Here at Seal Beach, the beach has been closed. I'm standing on top of a sand berm which protects some homes over here behind me but officials at about 2:00 local time this morning closed Seal Beach and it closed the pier as well.

Throughout Orange County, south of Los Angeles, beaches are closed and there's a heavy police presence trying to keep people away just in case the tsunami turns out to be a significant event.

What we are hearing though, from the Los Angeles County Fire Department through Santa Monica Police Department who we spoke to that's a little north here, they're not expecting a significant surge there. They're expecting about seven tenths of a meter or about two feet but they are still very nervous and trying to keep people away from the coast -- Kate.

GORANI: This is Hala, Casey. I'm going to ask you a question probably many viewers are probably asking themselves. Should you be there? I mean, if there is an expected tsunami potentially hitting that part of the coast?

WIAN: We're about an hour and a half away from when the tsunami is expected to hit this area and right before we came on to talk to you, some police officers came up and politely told us that the beach is closed and we should leave and we're going to do that.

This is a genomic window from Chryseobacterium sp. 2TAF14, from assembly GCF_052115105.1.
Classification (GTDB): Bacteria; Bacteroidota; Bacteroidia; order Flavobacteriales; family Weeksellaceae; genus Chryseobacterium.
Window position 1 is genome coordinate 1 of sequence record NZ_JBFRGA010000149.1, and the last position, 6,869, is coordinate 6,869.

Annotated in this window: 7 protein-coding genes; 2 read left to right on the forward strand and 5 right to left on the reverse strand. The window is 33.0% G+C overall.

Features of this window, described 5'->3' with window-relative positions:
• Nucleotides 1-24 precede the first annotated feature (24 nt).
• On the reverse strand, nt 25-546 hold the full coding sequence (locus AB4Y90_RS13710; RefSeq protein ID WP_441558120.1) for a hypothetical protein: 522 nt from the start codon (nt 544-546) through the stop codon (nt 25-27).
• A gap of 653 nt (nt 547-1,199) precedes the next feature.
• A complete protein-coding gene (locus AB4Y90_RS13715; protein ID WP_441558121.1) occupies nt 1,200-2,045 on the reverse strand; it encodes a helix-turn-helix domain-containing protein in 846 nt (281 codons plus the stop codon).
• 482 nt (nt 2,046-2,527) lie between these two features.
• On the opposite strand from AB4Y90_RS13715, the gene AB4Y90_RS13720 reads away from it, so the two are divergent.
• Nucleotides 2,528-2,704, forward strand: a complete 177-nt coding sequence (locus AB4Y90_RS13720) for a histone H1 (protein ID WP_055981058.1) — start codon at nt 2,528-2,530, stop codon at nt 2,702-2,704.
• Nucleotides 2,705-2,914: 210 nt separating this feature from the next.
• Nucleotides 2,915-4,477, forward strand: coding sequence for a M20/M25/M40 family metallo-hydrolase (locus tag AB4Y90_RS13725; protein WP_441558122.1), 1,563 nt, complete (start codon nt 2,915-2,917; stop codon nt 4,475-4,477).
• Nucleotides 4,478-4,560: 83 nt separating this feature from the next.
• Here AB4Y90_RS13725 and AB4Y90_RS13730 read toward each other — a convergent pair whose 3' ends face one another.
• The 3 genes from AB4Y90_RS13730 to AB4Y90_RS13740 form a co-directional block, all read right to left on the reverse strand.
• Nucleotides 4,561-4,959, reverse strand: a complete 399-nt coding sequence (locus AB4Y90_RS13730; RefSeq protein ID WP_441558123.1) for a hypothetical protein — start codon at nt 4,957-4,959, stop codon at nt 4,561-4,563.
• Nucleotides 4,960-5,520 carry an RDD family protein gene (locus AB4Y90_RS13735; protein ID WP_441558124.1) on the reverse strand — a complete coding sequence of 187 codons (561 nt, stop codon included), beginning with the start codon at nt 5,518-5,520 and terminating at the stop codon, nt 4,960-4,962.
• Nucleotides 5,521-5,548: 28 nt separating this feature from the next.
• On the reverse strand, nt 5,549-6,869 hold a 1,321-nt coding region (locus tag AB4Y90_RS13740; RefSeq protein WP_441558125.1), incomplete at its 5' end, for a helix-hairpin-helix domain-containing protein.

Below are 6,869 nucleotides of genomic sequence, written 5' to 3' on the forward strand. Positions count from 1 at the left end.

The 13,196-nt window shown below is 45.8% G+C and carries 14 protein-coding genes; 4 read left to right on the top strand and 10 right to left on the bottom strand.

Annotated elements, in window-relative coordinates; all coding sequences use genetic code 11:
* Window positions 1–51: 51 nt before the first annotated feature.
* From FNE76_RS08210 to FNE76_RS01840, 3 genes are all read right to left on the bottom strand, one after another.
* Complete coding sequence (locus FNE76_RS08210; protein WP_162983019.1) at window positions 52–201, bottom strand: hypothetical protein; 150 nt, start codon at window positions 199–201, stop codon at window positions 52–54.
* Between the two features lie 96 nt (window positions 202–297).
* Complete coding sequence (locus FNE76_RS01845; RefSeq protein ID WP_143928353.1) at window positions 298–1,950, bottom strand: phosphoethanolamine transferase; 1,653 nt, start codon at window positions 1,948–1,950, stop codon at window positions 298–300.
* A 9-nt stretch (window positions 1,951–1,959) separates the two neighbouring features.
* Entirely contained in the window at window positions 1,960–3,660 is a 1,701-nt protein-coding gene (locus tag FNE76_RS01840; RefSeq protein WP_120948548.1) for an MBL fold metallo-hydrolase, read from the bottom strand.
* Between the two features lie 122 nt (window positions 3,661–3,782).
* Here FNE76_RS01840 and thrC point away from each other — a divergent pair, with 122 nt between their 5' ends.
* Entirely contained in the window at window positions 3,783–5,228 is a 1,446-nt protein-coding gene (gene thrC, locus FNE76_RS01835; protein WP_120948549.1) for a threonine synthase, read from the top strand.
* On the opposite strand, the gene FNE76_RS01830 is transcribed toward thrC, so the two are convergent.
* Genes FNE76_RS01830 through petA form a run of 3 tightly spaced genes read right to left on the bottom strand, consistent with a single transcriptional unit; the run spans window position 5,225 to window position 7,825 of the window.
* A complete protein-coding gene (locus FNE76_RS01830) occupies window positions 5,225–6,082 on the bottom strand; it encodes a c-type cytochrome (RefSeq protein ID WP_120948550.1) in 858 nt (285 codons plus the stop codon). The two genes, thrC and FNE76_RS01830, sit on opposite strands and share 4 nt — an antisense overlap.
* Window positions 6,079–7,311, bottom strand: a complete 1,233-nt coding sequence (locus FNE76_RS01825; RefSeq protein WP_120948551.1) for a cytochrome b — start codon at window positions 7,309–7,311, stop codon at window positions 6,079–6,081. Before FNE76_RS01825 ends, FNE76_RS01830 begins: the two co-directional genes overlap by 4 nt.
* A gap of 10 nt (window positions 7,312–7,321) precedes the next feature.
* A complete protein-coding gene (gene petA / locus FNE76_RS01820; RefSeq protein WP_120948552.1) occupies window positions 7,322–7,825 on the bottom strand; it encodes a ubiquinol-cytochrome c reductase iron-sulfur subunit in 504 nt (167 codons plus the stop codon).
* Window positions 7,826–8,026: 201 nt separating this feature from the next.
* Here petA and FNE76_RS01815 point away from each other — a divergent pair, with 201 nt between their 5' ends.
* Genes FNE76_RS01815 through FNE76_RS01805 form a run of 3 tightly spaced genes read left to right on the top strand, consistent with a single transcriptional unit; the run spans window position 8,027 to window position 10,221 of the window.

But like I said they are not expecting a major surge, but as CNN has been reporting all morning, these things are very unpredictable so we're not going to stay here for much longer.

GORANI: All right, great. Casey Wian reporting live there from Seal Beach along the California coast. Residents having to -- having to sort of make some sort of preparation, I imagine, not spending any time on the coast. The beaches are closed for safety reasons, so heed that advice. BOLDUAN: Do not go to the beach. Our Casey Wian is there but he'll be leaving shortly as everyone is being told the beaches are closed and they are preparing. As Casey said, it could be -- it could two feet, maybe less, maybe more. And that's the danger and that's the uncertainty of a tsunami -- of a tsunami wave. You don't know. It's hard to judge how big a wave it will be and that's why you have to take such precautions and be so careful.

GORANI: It all started with that 8.9 magnitude quake in Japan. We'll take you live to Japan after this.